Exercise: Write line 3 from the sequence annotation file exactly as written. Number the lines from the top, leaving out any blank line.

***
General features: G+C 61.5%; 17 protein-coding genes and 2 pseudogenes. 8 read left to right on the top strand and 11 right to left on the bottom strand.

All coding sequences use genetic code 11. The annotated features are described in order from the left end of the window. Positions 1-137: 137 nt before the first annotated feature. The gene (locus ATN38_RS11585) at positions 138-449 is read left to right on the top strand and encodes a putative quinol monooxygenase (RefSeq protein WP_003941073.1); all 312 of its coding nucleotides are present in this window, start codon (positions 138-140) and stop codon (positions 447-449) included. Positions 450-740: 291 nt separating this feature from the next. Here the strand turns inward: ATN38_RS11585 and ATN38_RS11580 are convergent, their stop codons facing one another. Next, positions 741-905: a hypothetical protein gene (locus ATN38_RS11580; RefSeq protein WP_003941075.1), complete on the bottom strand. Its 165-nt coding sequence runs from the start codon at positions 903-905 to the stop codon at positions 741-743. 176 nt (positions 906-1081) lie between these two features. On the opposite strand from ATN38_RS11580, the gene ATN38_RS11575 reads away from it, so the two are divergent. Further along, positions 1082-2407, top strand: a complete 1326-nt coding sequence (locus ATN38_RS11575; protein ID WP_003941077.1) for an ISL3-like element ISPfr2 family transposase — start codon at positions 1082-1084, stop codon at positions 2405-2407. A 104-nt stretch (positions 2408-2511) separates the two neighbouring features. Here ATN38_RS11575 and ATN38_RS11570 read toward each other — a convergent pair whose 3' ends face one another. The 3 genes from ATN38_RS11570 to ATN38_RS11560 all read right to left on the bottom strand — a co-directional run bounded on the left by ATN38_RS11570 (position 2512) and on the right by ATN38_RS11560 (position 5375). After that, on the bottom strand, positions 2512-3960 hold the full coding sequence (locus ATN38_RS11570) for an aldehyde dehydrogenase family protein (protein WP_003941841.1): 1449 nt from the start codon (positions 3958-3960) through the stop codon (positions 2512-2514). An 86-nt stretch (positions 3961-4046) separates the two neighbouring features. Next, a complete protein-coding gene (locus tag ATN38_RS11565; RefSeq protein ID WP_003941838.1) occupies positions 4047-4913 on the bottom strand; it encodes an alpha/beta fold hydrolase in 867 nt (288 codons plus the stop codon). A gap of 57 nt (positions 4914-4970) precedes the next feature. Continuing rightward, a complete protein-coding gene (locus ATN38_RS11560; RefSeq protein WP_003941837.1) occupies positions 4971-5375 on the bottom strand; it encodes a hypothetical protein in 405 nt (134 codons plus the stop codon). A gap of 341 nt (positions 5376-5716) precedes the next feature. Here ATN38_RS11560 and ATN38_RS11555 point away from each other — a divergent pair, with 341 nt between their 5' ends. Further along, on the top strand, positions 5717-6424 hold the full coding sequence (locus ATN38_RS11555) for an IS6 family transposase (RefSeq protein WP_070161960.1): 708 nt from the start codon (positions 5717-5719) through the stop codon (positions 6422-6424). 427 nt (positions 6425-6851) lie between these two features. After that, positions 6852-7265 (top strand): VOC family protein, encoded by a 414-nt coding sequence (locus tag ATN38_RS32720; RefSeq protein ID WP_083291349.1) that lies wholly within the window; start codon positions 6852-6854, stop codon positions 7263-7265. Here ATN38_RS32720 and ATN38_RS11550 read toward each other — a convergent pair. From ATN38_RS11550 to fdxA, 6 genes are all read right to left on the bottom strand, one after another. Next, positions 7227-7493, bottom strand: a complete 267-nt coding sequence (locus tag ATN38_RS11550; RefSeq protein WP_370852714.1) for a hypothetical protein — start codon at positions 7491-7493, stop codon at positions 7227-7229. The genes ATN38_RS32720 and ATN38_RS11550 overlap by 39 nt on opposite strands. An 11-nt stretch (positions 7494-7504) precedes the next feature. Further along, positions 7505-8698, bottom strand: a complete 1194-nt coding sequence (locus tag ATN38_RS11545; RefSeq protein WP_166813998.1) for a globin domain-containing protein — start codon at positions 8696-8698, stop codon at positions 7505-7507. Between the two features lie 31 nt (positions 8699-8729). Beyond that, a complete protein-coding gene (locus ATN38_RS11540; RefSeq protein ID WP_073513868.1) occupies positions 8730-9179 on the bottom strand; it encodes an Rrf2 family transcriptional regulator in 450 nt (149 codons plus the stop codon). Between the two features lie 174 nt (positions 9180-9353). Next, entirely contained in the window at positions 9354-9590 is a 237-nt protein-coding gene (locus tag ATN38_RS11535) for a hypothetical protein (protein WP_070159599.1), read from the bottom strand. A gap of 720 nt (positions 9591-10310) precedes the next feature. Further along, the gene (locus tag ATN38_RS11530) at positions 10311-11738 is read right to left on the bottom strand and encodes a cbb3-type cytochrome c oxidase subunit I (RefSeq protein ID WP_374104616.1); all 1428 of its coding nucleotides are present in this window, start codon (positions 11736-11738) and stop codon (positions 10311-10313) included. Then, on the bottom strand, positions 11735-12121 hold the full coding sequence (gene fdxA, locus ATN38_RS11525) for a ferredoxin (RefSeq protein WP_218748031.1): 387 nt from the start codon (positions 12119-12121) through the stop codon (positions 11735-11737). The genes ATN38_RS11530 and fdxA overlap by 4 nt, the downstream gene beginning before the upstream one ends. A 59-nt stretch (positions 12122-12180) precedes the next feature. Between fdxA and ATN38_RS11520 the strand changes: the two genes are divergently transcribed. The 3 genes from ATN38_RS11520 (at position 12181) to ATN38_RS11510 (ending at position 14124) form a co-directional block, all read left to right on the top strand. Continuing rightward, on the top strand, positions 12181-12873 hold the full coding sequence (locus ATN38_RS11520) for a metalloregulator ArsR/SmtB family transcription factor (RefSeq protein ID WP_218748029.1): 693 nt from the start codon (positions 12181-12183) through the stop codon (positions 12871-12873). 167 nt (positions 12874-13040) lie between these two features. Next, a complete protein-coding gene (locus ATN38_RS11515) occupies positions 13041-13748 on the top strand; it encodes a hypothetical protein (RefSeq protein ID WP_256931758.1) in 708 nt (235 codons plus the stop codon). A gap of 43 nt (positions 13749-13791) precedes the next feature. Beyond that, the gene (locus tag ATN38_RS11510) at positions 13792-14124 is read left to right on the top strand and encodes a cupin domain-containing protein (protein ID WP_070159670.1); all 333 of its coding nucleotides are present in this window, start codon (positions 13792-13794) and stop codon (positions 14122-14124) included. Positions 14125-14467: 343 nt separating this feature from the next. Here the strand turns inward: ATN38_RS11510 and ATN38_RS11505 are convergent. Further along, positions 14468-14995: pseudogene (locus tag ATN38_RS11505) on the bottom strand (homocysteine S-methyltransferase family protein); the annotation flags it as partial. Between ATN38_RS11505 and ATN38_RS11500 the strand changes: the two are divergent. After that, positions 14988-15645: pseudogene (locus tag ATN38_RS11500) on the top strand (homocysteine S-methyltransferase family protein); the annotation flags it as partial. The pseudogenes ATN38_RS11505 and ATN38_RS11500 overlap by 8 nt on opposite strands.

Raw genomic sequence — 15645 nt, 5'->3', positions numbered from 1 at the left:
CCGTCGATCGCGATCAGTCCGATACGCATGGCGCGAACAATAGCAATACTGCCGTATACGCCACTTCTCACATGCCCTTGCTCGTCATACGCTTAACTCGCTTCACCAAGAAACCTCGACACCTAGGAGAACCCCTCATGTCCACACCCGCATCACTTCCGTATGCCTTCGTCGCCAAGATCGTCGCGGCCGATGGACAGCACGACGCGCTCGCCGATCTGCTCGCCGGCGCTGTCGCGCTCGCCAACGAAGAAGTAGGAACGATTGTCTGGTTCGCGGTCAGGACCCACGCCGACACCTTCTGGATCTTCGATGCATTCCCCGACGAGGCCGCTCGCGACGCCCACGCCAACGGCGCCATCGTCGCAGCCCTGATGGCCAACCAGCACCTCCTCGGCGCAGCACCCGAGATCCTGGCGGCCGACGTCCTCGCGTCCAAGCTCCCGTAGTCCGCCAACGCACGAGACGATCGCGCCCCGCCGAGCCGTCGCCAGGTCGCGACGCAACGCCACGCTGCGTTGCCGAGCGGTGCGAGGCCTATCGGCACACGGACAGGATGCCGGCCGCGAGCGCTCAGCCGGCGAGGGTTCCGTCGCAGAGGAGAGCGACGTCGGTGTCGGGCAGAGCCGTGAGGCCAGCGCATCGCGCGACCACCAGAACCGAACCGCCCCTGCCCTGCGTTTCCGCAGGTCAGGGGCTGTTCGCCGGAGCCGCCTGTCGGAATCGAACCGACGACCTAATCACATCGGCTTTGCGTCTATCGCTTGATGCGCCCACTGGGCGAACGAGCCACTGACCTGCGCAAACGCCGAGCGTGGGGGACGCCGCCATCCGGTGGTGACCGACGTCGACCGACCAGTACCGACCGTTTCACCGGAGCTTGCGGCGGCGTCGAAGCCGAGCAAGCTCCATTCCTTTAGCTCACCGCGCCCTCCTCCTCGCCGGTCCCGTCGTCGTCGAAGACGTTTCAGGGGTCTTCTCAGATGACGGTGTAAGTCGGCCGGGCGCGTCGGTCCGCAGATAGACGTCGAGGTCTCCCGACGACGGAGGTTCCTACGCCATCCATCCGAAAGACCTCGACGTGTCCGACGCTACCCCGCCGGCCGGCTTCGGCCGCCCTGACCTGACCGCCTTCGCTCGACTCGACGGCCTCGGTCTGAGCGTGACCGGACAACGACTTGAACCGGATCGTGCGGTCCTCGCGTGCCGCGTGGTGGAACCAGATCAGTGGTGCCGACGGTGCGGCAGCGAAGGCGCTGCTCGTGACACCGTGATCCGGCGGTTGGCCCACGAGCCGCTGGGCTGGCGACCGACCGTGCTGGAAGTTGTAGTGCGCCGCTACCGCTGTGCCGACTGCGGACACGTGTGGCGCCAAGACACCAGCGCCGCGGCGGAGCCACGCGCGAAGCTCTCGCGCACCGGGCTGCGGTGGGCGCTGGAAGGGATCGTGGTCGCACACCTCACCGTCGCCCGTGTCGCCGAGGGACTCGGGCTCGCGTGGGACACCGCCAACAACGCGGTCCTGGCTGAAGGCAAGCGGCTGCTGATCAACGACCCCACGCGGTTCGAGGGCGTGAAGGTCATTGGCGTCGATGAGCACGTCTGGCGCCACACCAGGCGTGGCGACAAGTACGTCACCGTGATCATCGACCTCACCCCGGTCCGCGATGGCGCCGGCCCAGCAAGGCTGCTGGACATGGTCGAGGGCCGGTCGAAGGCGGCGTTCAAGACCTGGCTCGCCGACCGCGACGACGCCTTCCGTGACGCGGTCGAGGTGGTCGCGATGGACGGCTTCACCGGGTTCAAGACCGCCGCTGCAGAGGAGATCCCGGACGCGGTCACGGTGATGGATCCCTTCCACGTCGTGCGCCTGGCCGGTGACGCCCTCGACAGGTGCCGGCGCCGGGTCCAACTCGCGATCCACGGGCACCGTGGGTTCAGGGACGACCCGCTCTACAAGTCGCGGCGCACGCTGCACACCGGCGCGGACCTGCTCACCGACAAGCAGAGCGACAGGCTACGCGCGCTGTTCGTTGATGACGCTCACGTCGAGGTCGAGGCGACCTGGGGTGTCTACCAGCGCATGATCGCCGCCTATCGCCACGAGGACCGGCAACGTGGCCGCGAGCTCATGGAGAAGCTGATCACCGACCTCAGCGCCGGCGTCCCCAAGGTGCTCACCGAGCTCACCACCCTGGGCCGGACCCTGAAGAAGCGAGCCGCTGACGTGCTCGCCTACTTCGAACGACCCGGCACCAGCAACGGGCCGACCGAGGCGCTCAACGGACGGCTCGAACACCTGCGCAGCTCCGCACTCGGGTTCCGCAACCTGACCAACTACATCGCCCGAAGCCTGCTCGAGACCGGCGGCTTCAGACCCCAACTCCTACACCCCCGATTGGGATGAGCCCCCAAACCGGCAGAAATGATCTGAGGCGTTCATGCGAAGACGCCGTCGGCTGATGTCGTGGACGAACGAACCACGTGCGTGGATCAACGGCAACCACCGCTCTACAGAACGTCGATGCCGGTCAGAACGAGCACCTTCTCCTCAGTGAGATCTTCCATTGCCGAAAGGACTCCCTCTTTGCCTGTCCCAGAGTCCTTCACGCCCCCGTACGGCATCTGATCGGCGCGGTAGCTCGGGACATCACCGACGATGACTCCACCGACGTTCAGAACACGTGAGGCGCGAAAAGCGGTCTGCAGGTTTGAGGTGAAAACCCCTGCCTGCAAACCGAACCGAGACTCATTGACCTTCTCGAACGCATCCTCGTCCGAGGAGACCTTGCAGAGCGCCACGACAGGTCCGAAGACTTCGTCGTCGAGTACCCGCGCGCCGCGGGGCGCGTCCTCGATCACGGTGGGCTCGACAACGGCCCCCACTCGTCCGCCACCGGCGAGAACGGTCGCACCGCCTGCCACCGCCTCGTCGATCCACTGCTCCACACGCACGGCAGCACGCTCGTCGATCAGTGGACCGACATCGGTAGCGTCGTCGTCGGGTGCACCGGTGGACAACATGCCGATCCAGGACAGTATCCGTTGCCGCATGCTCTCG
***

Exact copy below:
Raw genomic sequence — 15645 nt, 5'->3', positions numbered from 1 at the left: